Vickies Fales is a recent divorcee who lives in Minneapolis. She has two children, an 18-year old son and a daughter who just turned 14. Her son, Ryan, wants to go to a well-respected vocational and technical school called the Dunwoody College of Technology to study how to be a mechanical engineer. But Vickie has a bad case of sticker shock: A two-year degree costs $50,000.
Fales commutes nearly an hour every morning to Cannon Falls, an exurb southeast of the Twin Cities, where she grew up and where she lived until the divorce, and works two different jobs as an insurance agent and tax consultant. In other words, she’s very good with numbers. But the idea of Ryan’s higher education isn’t quite adding up, since she’s living on an annual income of just above $38,000.
Ryan just graduated high school in Cannon Falls, where his father owns a successful machine shop. His father could likely teach Ryan a good deal about what he needs to learn to be a mechanical engineer, but he wouldn’t have the degree to take with him into the workforce. Moreover, Vickie Fales has been scrambling to get Ryan to qualify for several loans and scholarships, to not much avail.
“I don’t know how we’ll pay for it,” Fales says, “but I feel like he needs to go to school.”
As tuition costs at colleges and universities continue to spike tremendously – some would say without a whole lot of benefit to actual classroom instruction – and student loan debt has become something of a nationwide crisis, more parents and students are considering skipping that degree altogether. Student-loan debt now sits at more than $1 trillion nationally, and loan forgiveness has now become a part of the national dialogue. The impulse to bypass the investment in education and jump into the workforce is understandable, but does that actually save money?
Most studies show that a college degree is still a good investment, but with the cost of college exploding, that may quickly change. That’s why economists are exploring a different, more affordable way to pay for college. And some claim they have found the answer: Income Share Agreements (ISAs), innovative new financial vehicles which allows investors to give individuals money upfront in exchange for a percentage of their future earnings.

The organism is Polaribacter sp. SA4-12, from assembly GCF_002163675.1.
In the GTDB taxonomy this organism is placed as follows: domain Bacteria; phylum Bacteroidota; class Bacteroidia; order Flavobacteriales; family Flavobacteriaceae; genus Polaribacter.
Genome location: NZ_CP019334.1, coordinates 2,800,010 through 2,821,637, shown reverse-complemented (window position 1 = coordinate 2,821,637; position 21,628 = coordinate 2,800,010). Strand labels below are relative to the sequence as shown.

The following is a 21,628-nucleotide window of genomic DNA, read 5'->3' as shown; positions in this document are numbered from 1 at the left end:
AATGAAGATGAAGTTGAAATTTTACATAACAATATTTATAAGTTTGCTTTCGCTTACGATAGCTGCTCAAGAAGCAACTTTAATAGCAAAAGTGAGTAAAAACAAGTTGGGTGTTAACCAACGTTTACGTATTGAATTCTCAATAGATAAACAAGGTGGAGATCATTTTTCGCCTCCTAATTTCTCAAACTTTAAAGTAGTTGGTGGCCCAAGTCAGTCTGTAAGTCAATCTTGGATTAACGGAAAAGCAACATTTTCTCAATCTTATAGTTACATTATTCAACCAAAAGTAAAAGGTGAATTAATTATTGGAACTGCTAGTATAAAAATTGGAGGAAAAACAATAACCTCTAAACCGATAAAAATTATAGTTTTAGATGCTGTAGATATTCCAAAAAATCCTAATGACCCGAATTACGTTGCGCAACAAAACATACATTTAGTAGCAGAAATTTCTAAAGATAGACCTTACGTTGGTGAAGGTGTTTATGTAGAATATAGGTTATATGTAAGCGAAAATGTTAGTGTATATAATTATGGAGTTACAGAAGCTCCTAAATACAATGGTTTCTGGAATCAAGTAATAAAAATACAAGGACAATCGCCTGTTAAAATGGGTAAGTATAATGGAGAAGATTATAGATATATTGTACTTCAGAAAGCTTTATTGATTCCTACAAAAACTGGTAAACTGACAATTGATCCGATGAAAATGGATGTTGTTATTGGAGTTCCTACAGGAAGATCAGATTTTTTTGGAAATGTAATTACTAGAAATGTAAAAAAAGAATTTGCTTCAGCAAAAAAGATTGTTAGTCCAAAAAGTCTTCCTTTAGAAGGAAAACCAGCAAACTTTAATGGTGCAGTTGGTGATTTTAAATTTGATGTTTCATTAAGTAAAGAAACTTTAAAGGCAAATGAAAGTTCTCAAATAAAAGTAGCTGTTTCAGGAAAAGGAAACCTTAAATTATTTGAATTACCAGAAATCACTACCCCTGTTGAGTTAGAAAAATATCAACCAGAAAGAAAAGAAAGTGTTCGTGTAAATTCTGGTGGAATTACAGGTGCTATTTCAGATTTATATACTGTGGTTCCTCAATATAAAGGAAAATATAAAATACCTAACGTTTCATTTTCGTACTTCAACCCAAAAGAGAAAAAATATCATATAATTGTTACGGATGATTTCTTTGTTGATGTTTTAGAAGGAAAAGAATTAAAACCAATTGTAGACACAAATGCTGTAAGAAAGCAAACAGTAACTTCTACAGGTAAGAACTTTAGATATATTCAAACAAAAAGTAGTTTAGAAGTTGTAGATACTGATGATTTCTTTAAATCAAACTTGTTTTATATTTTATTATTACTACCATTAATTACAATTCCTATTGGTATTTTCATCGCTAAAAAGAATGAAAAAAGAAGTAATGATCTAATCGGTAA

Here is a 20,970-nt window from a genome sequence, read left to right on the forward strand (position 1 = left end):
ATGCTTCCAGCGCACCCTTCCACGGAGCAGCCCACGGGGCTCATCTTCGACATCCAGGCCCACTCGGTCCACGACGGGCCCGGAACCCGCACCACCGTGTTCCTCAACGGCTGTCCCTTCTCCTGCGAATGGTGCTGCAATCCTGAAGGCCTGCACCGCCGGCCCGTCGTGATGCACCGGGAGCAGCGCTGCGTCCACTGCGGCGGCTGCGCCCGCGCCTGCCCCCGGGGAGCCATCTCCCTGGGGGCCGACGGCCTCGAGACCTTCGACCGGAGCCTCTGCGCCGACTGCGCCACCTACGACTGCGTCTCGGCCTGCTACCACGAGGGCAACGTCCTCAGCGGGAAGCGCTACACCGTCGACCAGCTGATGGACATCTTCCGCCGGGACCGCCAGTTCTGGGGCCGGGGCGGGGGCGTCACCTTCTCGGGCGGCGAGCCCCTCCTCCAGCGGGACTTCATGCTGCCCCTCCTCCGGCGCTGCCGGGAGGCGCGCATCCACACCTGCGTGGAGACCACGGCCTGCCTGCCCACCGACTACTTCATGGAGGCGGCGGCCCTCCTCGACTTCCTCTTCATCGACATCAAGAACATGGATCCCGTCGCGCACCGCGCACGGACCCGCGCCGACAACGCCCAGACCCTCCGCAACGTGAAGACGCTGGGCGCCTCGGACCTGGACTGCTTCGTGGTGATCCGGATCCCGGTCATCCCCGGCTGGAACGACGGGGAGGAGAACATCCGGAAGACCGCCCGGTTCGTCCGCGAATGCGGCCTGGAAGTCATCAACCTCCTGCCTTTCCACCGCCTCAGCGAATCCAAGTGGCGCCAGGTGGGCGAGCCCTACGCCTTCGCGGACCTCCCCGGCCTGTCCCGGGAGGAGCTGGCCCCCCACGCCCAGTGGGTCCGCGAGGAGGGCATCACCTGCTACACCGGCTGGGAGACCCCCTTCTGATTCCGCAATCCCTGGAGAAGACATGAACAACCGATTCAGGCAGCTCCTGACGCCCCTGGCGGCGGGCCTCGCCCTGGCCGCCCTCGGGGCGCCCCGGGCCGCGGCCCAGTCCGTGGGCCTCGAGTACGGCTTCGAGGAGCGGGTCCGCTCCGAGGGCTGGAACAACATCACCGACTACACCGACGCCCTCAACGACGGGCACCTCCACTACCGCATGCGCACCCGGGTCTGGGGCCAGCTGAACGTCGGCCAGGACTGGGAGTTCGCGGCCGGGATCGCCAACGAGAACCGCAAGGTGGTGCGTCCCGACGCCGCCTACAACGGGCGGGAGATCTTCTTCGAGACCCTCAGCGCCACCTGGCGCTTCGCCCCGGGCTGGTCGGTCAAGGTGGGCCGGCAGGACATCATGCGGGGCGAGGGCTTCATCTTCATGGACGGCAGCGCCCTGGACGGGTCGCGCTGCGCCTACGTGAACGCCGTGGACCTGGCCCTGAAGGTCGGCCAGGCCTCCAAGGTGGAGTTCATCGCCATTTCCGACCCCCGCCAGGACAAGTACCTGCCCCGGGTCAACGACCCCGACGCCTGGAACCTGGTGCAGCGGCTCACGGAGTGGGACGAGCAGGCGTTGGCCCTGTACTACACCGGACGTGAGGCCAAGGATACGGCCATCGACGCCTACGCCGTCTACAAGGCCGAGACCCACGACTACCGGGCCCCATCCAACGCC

First, let’s look at the studies. This New York Times piece says, emphatically, that college is worth it.
“A new set of income statistics answers those questions quite clearly: Yes, college is worth it, and it’s not even close,” David Leonhardt of the New York Times writes. “For all the struggles that many young college graduates face, a four-year degree has probably never been more valuable.”
Leonhardt points to a recent study of Labor Department statistics. The pay gap between college graduates and everyone else reached a record high last year, according to the new data, which is based on an analysis of Labor Department statistics by the Economic Policy Institute in Washington. Americans with four-year college degrees made 98 percent more an hour on average in 2013 than people without a degree. That’s up from 89 percent five years earlier, 85 percent a decade earlier and 64 percent in the early 1980s, according to the study.
Looking at those statistics, Leonhardt concludes that there is not a glut of college graduates on the job market.